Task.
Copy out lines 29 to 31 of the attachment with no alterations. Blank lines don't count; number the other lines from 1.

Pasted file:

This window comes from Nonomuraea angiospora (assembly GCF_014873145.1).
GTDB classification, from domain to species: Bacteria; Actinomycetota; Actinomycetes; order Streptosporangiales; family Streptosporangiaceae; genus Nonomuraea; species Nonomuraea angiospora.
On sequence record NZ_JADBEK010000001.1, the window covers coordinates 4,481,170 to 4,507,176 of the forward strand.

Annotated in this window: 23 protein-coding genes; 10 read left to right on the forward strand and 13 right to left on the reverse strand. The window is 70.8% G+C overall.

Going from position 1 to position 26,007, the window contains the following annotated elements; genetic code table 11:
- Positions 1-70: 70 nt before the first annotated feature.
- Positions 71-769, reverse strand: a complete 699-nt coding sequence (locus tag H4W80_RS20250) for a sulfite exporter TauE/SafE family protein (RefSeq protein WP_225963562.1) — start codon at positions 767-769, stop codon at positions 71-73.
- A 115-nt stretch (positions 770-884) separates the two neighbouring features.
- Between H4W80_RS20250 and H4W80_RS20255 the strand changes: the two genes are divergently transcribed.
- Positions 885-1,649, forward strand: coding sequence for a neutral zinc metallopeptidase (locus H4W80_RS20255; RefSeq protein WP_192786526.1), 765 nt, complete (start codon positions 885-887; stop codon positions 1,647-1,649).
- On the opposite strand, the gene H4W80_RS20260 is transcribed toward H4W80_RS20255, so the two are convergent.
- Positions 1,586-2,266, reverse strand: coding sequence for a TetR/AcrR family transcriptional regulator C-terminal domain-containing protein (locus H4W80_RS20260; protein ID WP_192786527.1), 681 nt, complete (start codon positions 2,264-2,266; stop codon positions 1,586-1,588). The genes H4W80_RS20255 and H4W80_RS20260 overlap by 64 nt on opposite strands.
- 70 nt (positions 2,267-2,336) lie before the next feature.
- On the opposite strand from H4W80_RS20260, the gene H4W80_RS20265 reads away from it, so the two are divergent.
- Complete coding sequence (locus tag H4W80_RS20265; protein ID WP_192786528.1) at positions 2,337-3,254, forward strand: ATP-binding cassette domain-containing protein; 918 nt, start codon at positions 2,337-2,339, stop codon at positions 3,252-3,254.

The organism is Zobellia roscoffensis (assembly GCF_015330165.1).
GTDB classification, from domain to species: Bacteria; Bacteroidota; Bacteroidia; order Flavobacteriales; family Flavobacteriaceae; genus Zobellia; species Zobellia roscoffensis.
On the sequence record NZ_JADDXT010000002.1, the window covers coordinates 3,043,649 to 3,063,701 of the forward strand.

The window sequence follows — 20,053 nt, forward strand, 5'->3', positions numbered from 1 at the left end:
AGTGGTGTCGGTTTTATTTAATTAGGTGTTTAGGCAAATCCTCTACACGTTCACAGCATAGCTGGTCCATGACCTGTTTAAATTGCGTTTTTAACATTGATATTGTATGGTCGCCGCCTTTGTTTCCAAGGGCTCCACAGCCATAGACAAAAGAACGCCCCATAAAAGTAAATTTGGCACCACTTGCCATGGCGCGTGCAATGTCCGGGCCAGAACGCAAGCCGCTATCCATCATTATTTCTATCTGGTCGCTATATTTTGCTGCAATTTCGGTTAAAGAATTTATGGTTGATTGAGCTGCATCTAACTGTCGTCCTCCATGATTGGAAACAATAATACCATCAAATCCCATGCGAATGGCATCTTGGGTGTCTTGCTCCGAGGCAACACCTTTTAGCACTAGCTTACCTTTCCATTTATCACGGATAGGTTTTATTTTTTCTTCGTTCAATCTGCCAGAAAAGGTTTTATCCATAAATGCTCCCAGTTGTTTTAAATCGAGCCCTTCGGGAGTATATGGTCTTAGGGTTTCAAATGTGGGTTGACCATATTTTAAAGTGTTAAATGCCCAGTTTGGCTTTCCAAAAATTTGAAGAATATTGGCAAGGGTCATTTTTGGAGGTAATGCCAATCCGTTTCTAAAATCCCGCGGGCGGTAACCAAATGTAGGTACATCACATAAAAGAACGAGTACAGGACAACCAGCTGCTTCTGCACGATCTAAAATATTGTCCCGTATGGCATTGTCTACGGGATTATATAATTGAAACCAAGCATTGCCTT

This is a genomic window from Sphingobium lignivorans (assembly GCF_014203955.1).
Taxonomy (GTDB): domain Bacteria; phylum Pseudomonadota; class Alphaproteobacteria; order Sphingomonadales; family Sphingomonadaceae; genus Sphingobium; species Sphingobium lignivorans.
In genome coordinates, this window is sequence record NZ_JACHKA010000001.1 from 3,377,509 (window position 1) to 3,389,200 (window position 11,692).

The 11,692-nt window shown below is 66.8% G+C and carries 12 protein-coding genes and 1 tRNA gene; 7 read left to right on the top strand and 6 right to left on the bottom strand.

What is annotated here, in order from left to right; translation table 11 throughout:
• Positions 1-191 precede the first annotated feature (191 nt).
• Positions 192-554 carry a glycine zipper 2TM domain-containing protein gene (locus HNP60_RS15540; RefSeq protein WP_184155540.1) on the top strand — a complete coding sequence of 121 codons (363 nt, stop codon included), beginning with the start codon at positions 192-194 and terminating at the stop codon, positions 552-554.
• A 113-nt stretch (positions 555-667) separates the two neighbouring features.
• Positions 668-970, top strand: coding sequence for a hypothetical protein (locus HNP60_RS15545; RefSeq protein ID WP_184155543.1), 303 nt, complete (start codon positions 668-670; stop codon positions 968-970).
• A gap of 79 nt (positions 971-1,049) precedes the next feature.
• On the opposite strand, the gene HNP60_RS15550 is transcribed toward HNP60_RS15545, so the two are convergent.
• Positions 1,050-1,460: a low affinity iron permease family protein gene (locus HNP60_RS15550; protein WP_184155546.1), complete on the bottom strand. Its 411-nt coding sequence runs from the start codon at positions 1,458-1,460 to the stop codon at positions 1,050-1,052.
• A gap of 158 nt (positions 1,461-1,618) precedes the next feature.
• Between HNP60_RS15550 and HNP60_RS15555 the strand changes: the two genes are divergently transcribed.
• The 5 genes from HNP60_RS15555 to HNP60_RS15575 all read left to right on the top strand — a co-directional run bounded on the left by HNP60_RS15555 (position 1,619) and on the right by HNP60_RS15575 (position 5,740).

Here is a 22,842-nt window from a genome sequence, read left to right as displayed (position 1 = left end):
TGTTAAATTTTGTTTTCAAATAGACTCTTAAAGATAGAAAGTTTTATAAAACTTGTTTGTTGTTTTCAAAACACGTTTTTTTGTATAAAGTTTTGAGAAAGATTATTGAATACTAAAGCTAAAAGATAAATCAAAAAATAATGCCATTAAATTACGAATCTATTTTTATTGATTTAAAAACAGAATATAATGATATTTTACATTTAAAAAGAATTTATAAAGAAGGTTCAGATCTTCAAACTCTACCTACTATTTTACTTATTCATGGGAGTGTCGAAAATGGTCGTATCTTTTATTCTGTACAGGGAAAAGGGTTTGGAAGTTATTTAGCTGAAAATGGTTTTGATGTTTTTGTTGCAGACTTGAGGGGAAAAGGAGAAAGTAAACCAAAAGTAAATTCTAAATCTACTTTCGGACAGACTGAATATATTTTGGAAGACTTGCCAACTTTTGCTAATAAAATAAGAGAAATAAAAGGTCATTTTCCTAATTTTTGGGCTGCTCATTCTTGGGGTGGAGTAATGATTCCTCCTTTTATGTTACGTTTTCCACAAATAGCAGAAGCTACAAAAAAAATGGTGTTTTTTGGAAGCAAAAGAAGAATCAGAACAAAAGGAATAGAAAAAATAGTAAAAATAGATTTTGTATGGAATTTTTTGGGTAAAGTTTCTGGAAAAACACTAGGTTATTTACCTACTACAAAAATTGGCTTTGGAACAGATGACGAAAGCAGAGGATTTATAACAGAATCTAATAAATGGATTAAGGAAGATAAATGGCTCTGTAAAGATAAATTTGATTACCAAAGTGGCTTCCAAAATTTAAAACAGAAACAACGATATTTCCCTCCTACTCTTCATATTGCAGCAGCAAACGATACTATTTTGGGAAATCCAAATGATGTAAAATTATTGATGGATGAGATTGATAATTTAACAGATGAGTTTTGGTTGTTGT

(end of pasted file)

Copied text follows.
• Positions 668-970, top strand: coding sequence for a hypothetical protein (locus HNP60_RS15545; RefSeq protein ID WP_184155543.1), 303 nt, complete (start codon positions 668-670; stop codon positions 968-970).
• A gap of 79 nt (positions 971-1,049) precedes the next feature.
• On the opposite strand, the gene HNP60_RS15550 is transcribed toward HNP60_RS15545, so the two are convergent.